Alex James: The Great Escape

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It was about 15 years ago. I was tearing around Manhattan in the middle of the night with the keyboard player from Blondie and a lady with huge bosoms. It was just another day at the office of rock'n'roll. We'd all met about an hour before and now we were going somewhere in his car, very fast. He was enjoying the empty streets, squeaking the tyres, driving with purpose and glee.

"How come you've got a such a crap car, Jimmy?" I said. I had to ask. I thought he'd have a helicopter.

"Look at me," he said with a huge grin. "Look at me when I say this. Don't do what I do, do what I say. Buy land. Buy buildings. They don't go away."

I don't know why I ignored all the professional advice and took my cue from a man who'd sold 100 million records and yet was driving a back-firing banger, but when we first looked at buying this farm his words came back to me and we spent all our money on it, on land and buildings.

Why buy land? What is a field anyway? It's a blank canvas, really, anything you want it to be. It's an inkblot that reflects the beholder.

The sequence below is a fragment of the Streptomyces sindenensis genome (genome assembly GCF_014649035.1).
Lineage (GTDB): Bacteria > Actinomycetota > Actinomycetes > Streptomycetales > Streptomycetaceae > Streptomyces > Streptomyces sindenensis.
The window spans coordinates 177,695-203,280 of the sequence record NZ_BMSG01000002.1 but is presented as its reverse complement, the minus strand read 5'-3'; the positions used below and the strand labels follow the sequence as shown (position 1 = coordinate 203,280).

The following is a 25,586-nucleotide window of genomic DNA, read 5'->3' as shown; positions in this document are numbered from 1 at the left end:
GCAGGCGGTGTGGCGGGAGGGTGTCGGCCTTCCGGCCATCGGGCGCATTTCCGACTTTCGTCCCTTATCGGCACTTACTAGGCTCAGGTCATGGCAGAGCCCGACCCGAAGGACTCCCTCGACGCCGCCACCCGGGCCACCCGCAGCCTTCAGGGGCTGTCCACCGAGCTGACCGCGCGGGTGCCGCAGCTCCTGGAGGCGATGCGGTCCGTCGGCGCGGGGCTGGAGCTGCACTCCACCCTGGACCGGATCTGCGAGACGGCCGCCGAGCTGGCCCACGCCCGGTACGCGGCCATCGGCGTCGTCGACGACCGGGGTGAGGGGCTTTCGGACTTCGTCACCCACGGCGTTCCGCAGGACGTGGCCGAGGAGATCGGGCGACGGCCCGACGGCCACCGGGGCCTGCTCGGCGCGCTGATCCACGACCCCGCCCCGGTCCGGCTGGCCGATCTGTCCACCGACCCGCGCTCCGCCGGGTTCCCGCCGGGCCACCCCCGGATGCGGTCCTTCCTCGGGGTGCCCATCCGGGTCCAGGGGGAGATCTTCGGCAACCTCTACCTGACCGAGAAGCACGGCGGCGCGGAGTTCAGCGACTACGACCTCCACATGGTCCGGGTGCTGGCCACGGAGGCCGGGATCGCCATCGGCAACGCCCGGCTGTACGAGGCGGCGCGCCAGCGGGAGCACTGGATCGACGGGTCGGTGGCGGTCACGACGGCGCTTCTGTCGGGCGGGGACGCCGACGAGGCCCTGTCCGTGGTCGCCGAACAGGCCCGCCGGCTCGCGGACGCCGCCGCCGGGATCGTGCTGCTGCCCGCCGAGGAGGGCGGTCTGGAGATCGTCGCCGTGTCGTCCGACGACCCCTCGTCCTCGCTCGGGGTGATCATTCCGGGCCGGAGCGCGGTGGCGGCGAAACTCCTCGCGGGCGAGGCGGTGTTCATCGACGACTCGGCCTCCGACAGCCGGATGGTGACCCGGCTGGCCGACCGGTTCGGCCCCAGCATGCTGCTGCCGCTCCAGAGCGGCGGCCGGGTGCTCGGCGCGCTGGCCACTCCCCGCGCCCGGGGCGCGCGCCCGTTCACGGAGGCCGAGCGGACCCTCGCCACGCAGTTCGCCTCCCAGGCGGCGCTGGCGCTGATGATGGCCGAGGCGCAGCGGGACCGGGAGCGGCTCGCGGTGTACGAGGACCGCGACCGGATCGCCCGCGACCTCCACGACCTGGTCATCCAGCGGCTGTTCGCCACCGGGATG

I knew I could trust Jimmy. The price of land has gone up. It's as if people have suddenly begun to recognise the infinite beauty of the English landscape and want a piece of the action. It stands to reason, a chunk of land is a slice of the ultimate cake. It's a "passion investment".

Actually, that's not what's driving the price up at all. It's got more to do with inheritance tax not being levied on farms. The countryside has become a kind of tax haven for dead people. It's fast becoming a zombie state directed from beyond the grave.

Despite regular grants from Brussels, and what amounts to a lump sum when you die, it's hard to make money out of owning land. It takes time. For me that's been the good thing about it. The way we spend our time is more important than the way we spend our money.

Living here has given me something to do, something that absorbs me, and after 20 years in the rock'n'roll fast lane, I was going to take some absorbing. I can't help thinking that those who are buying land to make their deaths tax-effective have missed the point of life.

My wife and I have been coming at it from a different angle. We've been pretty skint since we arrived here. I work harder than ever. There are always at least three emergencies, two traumas and a leak in progress, and usually a chicken unaccounted for. I am always worried about something, but existential angst left me the day we got the keys.

You've got to live a little before you die. I think that was Jimmy's message. Although he never said it, it was implicit in the late-night Manhattan safari, and his smile. I've decided to buy a three-wheeler.